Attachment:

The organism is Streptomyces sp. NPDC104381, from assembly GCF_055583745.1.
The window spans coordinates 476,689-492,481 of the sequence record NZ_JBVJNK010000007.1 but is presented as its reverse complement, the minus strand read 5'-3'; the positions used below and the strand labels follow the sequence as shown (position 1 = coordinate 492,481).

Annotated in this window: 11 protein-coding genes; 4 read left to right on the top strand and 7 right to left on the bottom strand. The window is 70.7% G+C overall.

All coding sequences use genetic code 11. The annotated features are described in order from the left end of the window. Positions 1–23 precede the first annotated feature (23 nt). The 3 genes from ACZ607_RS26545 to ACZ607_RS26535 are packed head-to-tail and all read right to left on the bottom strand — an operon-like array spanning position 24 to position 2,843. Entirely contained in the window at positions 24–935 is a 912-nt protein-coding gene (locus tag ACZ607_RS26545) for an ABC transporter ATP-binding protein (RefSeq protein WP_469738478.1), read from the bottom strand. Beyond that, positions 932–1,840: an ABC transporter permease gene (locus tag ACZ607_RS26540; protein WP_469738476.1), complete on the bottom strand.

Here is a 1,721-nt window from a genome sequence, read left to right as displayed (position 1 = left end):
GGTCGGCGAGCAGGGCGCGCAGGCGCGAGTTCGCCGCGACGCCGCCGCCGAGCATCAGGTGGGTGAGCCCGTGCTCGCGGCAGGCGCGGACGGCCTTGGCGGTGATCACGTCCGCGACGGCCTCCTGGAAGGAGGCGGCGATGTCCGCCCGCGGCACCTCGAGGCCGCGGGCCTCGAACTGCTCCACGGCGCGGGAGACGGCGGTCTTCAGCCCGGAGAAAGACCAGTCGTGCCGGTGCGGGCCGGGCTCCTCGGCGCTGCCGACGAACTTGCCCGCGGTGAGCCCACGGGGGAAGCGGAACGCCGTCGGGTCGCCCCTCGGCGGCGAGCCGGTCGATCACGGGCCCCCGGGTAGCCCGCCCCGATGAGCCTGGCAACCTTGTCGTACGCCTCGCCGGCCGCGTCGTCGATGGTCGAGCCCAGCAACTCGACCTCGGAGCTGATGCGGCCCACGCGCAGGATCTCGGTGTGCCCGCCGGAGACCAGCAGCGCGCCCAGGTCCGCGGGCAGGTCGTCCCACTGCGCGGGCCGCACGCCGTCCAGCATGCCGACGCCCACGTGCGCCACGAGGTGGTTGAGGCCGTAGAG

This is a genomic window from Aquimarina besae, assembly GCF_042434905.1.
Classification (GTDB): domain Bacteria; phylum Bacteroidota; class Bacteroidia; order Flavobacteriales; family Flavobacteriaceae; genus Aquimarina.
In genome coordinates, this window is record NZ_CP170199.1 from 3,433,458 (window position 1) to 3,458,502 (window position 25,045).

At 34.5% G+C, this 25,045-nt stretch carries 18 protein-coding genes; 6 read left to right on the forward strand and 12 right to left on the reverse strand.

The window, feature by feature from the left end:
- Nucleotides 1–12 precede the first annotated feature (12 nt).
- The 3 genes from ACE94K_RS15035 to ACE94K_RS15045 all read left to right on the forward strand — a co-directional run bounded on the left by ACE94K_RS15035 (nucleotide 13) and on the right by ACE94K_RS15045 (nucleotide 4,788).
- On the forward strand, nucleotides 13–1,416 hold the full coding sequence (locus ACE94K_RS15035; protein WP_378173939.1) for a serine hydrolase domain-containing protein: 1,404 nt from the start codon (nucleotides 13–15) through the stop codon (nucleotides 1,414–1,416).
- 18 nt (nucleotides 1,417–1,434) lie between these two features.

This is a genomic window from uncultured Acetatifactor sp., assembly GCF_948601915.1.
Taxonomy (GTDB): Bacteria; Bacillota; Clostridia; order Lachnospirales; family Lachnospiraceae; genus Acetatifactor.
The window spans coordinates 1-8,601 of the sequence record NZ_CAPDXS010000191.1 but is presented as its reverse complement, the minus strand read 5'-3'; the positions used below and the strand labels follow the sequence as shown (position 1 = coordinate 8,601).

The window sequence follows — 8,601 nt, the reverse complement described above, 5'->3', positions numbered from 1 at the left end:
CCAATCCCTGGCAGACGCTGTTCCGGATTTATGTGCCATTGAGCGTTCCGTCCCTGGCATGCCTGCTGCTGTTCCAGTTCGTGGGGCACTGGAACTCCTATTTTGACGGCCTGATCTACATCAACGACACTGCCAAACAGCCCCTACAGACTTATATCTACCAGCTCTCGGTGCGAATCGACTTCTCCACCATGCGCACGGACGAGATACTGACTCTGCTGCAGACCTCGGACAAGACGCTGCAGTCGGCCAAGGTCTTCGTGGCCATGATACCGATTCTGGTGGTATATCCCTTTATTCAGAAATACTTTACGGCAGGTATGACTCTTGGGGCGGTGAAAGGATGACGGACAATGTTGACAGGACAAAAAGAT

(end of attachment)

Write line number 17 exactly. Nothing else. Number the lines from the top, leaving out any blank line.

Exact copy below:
Taxonomy (GTDB): Bacteria; Bacillota; Clostridia; order Lachnospirales; family Lachnospiraceae; genus Acetatifactor.